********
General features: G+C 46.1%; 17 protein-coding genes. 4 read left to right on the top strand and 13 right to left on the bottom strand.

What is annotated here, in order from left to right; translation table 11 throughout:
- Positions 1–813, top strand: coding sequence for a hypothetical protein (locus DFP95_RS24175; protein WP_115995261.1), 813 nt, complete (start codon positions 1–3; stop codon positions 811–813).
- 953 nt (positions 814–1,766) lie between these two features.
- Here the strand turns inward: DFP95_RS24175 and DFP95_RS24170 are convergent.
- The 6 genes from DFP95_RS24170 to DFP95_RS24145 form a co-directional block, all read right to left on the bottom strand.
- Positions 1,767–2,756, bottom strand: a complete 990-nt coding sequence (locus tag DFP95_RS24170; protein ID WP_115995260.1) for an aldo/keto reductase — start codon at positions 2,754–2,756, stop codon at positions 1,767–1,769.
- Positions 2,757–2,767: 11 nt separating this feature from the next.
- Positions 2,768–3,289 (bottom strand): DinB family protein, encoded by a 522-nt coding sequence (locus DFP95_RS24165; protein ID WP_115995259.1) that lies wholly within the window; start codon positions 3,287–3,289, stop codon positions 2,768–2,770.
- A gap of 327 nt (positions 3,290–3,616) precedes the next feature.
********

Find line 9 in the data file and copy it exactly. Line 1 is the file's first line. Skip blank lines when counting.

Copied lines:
- Positions 2,768–3,289 (bottom strand): DinB family protein, encoded by a 522-nt coding sequence (locus DFP95_RS24165; protein ID WP_115995259.1) that lies wholly within the window; start codon positions 3,287–3,289, stop codon positions 2,768–2,770.